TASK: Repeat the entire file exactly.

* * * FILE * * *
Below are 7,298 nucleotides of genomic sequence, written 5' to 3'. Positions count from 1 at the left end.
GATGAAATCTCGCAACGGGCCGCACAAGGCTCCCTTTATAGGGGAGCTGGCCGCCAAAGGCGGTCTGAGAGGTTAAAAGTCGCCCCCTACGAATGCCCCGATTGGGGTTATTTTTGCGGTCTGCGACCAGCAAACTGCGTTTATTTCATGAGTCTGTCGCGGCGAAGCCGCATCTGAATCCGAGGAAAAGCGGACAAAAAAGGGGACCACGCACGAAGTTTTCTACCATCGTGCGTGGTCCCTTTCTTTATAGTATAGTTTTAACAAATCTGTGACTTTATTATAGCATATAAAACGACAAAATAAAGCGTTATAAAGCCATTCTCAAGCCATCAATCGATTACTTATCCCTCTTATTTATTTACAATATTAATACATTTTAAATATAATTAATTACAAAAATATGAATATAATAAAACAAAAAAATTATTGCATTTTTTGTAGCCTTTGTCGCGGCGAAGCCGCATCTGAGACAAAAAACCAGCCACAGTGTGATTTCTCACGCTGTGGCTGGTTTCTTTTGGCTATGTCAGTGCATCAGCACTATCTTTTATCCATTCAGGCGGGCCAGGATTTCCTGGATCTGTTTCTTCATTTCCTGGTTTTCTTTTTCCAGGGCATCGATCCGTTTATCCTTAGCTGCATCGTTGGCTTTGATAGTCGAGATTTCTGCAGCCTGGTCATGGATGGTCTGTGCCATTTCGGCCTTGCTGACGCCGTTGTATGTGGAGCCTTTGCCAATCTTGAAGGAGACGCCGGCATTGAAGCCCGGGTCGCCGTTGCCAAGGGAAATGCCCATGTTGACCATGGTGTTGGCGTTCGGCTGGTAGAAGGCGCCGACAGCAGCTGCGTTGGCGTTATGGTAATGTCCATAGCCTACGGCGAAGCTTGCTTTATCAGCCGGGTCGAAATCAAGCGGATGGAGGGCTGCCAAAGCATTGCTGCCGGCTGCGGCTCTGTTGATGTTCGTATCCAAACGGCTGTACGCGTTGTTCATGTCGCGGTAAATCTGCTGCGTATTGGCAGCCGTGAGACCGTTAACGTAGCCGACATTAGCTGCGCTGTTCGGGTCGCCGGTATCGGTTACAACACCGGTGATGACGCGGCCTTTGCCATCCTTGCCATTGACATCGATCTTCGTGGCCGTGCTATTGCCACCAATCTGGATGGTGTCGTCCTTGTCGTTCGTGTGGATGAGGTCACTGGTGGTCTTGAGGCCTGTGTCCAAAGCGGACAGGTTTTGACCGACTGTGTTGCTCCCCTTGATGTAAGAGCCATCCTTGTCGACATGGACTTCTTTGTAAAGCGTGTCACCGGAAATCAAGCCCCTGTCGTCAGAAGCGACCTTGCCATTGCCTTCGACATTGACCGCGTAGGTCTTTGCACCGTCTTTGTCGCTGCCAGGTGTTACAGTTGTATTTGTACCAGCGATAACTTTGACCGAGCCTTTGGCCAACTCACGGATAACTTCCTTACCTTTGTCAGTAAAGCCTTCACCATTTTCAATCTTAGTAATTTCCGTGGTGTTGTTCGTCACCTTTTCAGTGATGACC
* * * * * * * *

Below are 7,298 nucleotides of genomic sequence, written 5' to 3'. Positions count from 1 at the left end.
GATGAAATCTCGCAACGGGCCGCACAAGGCTCCCTTTATAGGGGAGCTGGCCGCCAAAGGCGGTCTGAGAGGTTAAAAGTCGCCCCCTACGAATGCCCCGATTGGGGTTATTTTTGCGGTCTGCGACCAGCAAACTGCGTTTATTTCATGAGTCTGTCGCGGCGAAGCCGCATCTGAATCCGAGGAAAAGCGGACAAAAAAGGGGACCACGCACGAAGTTTTCTACCATCGTGCGTGGTCCCTTTCTTTATAGTATAGTTTTAACAAATCTGTGACTTTATTATAGCATATAAAACGACAAAATAAAGCGTTATAAAGCCATTCTCAAGCCATCAATCGATTACTTATCCCTCTTATTTATTTACAATATTAATACATTTTAAATATAATTAATTACAAAAATATGAATATAATAAAACAAAAAAATTATTGCATTTTTTGTAGCCTTTGTCGCGGCGAAGCCGCATCTGAGACAAAAAACCAGCCACAGTGTGATTTCTCACGCTGTGGCTGGTTTCTTTTGGCTATGTCAGTGCATCAGCACTATCTTTTATCCATTCAGGCGGGCCAGGATTTCCTGGATCTGTTTCTTCATTTCCTGGTTTTCTTTTTCCAGGGCATCGATCCGTTTATCCTTAGCTGCATCGTTGGCTTTGATAGTCGAGATTTCTGCAGCCTGGTCATGGATGGTCTGTGCCATTTCGGCCTTGCTGACGCCGTTGTATGTGGAGCCTTTGCCAATCTTGAAGGAGACGCCGGCATTGAAGCCCGGGTCGCCGTTGCCAAGGGAAATGCCCATGTTGACCATGGTGTTGGCGTTCGGCTGGTAGAAGGCGCCGACAGCAGCTGCGTTGGCGTTATGGTAATGTCCATAGCCTACGGCGAAGCTTGCTTTATCAGCCGGGTCGAAATCAAGCGGATGGAGGGCTGCCAAAGCATTGCTGCCGGCTGCGGCTCTGTTGATGTTCGTATCCAAACGGCTGTACGCGTTGTTCATGTCGCGGTAAATCTGCTGCGTATTGGCAGCCGTGAGACCGTTAACGTAGCCGACATTAGCTGCGCTGTTCGGGTCGCCGGTATCGGTTACAACACCGGTGATGACGCGGCCTTTGCCATCCTTGCCATTGACATCGATCTTCGTGGCCGTGCTATTGCCACCAATCTGGATGGTGTCGTCCTTGTCGTTCGTGTGGATGAGGTCACTGGTGGTCTTGAGGCCTGTGTCCAAAGCGGACAGGTTTTGACCGACTGTGTTGCTCCCCTTGATGTAAGAGCCATCCTTGTCGACATGGACTTCTTTGTAAAGCGTGTCACCGGAAATCAAGCCCCTGTCGTCAGAAGCGACCTTGCCATTGCCTTCGACATTGACCGCGTAGGTCTTTGCACCGTCTTTGTCGCTGCCAGGTGTTACAGTTGTATTTGTACCAGCGATAACTTTGACCGAGCCTTTGGCCAACTCACGGATAACTTCCTTACCTTTGTCAGTAAAGCCTTCACCATTTTCAATCTTAGTAATTTCCGTGGTGTTGTTCGTCACCTTTTCAGTGATGACC